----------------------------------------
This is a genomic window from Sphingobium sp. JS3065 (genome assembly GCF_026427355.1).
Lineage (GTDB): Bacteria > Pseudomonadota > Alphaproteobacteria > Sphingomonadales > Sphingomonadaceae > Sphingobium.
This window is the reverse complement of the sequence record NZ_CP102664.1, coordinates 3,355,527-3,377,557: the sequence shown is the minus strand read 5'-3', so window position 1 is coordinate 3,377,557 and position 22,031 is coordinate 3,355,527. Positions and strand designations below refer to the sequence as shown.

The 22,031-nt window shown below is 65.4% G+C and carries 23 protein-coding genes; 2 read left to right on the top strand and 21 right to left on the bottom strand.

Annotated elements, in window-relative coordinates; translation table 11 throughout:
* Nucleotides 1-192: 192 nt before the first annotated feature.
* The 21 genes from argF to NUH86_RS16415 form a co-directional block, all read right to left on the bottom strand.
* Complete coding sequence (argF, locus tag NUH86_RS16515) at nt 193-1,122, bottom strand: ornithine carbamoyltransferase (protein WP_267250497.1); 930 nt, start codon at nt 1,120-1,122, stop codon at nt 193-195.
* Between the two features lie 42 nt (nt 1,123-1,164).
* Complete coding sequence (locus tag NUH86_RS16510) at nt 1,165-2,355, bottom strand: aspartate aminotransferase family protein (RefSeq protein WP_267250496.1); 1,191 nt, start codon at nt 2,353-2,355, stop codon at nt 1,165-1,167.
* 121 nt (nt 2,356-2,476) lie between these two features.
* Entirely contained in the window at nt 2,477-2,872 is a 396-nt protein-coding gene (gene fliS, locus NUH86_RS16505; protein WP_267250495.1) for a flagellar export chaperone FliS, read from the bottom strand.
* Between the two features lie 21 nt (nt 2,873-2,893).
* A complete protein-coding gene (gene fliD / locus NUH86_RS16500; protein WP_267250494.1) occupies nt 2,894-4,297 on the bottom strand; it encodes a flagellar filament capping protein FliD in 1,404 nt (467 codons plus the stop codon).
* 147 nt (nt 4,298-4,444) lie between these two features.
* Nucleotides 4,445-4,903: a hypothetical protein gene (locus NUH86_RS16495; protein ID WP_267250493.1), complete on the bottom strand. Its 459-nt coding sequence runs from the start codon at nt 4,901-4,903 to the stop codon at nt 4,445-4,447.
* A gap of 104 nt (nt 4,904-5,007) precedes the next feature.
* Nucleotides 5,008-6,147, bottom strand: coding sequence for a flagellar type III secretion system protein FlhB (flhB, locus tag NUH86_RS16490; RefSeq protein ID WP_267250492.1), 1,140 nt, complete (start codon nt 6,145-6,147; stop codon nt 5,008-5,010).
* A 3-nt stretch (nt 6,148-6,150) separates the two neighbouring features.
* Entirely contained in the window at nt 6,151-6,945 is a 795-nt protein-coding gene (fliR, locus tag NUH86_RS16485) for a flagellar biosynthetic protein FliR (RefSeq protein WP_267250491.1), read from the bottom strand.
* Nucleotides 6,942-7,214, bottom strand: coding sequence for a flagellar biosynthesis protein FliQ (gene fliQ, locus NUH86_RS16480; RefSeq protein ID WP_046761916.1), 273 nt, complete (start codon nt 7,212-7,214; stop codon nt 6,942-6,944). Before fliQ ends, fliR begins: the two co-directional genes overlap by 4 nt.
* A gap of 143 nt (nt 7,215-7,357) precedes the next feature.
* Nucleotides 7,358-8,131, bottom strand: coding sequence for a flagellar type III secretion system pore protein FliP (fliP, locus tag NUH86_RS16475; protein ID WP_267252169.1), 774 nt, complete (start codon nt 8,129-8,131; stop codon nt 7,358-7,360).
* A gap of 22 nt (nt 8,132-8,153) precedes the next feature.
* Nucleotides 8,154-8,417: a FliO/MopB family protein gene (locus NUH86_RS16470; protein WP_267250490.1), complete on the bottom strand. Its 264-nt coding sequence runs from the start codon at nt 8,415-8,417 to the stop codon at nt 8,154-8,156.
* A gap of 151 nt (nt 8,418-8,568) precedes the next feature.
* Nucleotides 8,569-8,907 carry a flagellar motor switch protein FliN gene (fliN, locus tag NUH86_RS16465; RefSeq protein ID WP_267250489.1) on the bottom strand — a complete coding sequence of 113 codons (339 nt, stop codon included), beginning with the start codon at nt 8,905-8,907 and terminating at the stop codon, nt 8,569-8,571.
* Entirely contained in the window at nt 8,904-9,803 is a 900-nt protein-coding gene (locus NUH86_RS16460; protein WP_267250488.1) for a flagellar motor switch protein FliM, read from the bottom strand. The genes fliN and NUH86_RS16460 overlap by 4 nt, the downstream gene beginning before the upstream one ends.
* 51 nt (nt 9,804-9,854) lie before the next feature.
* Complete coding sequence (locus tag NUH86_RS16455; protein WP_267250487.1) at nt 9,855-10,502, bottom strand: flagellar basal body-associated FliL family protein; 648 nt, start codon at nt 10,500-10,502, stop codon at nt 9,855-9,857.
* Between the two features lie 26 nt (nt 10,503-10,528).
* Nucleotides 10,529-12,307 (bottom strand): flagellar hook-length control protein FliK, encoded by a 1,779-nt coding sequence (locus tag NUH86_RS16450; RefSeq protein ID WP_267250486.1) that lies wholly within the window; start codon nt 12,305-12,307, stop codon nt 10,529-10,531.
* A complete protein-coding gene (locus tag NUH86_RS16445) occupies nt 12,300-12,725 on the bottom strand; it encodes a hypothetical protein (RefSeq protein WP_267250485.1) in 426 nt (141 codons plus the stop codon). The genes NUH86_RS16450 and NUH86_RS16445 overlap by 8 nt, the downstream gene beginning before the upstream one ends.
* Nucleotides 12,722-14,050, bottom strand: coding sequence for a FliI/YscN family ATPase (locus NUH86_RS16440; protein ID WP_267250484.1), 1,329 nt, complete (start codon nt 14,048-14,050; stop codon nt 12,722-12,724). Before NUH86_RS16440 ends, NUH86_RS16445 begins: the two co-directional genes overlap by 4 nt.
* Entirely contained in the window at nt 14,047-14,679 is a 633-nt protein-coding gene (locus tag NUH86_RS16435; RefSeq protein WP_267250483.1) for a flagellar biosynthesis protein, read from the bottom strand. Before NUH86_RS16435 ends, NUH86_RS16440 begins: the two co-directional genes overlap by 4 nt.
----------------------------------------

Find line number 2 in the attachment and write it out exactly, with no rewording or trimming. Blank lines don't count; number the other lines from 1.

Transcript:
Lineage (GTDB): Bacteria > Pseudomonadota > Alphaproteobacteria > Sphingomonadales > Sphingomonadaceae > Sphingobium.